Anaheim Ducks center Ryan Kesler got into the ALS Ice Bucket Challenge this week.
Though it doesn’t have the production value of say Paul Bissonnette, it certainly is something.
Take a look:
After dropping his shorts to reveal his skin-tight bathing suit, Kesler proceeds to ride one of his kid’s toy cars out to the driveway where a pick up truck dumps the water on Kesler and a friend.
The former Canuck also nominates his three former coaches Marc Crawford, Alain Vigneault and John Tortorella. Noticeably absent from those he called out is his new coach Bruce Boudreau.
According to a release by the ALS Association, the organization has received $94.3 million in donations between July 29 and Aug. 27. By comparison, during the same time period in 2013 it received $2.7 million in donations.
Related: Video: Luongo’s amusing Ice Bucket Challenge
When Rick Nash arrived in New York in a trade with the Columbus Blue Jackets, the pressure was on him to resuscitate an offense that had gone dormant under then head coach John Tortorella.
After a year under Alain Vigneault and an appearance in the Stanley Cup Final that saw Nash not exactly carry the load offensively throughout the playoffs, there’s a lot of pressure on Nash to prove his worth now more than ever.
Such is the price to pay when you’re under the bright lights in New York City.
Nash’s first season with the Rangers was a strong one as he scored 21 goals with 42 points in 44 games of the lockout-shortened 2013 season. Last season, his first under Vigneault, things didn’t go quite as well as he scored 26 goals with 39 points in 65 games.
Things didn’t get better in the playoffs. Nash scored three goals with 10 points in 25 postseason games and the Rangers ultimately fell to the Los Angeles Kings in five games.
Nash’s regular season point total was his worst in a full season since his rookie year. His playoff performance had Rangers fans howling for him to do more while a host of other forwards including Derick Brassard, Mats Zuccarello, and Chris Kreider all put up more points.
Vigneault and Nash both stressed that the chances were there and that he was doing other things to help them win, but it’s goals and points that people remember and not opportunities.
After seeing the Rangers come as close to the Stanley Cup as they’ve been since winning it in 1994 and coming up short, Nash is the guy who faced the most criticism. He’s also the guy that will head into the new season with a target on his back if he doesn’t return to the form that made him the 40-goal scorer the Rangers thought they were getting.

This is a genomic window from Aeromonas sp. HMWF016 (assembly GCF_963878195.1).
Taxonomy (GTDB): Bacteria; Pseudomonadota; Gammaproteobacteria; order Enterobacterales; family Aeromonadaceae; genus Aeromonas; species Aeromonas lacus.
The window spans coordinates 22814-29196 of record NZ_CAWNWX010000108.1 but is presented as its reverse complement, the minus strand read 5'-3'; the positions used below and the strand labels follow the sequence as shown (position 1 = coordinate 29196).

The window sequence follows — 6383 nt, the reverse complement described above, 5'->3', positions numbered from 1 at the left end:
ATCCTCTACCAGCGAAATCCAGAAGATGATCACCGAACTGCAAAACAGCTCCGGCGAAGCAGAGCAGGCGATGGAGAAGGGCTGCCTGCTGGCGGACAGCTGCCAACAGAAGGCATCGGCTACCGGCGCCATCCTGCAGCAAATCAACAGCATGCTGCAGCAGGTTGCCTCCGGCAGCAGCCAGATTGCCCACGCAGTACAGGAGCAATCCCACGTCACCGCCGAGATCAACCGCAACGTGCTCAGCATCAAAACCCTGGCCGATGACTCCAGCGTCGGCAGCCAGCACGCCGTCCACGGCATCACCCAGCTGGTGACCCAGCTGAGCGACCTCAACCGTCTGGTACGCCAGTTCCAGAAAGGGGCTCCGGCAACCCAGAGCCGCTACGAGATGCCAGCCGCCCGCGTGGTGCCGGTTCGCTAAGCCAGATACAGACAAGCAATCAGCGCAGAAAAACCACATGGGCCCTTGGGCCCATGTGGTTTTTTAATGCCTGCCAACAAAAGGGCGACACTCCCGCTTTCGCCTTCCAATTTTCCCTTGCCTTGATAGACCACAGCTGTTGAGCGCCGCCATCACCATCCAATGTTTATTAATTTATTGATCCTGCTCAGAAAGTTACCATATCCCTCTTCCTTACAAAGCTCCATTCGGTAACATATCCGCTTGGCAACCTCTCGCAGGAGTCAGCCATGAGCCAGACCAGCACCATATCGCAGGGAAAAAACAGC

With the number of free agent departures New York had this summer, some think the team could slip and wind up in a fight to make the playoffs. It’ll be up to Nash to try and make sure that doesn’t happen while also feeding his critics a bowl of crow.
Three seasons ago, Alexander Edler appeared to be a revelation on the Vancouver Canucks blue line. His 11 goal and 49 point season showed him to be a threat to score both at even strength and on the power play.
Since then, his production has slipped and they could use that version of him more than ever now.
Last season, Edler battled injury and poor play as he had 22 points, the same as he had in the lockout-shortened 2013 campaign, but checked in with a minus-39 plus-minus rating – worst in the NHL. Say what you will about that statistic, but if you’re a defenseman you never want to have a negative number, especially not the league’s worst.
For Edler, he’s never been much of a possession-dominant blue liner but instead has relied on his physical play and offensively-gifted skill set to get him by. As Canucks President of Hockey Operations Trevor Linden told Ben Kuzma of The Province back in June, he and Edler both know he has the skills to get his game back.
“He’s got all the tools to be a dominant No. 1 defenseman,” Linden said. “He’d be the first to admit he didn’t have a good year, and part of our job is to recapture the Alex Edler that we all know he can be. He has the skill-set that every team wants and we just have to get him back where he should be.”
Getting him back there may have a lot to do with keeping the Sedins healthy and perhaps getting back to playing more of a skill-style game as opposed to what John Tortorella was doing last season.
New coach Willie Desjardins brings an upbeat style of hockey and while he’ll work to implement that, making sure Edler can get back to the brand of game he knows best how to play will be vital. His skill set is unlike what other defensemen have in Vancouver and if he can’t get it going, the offense may stagnate.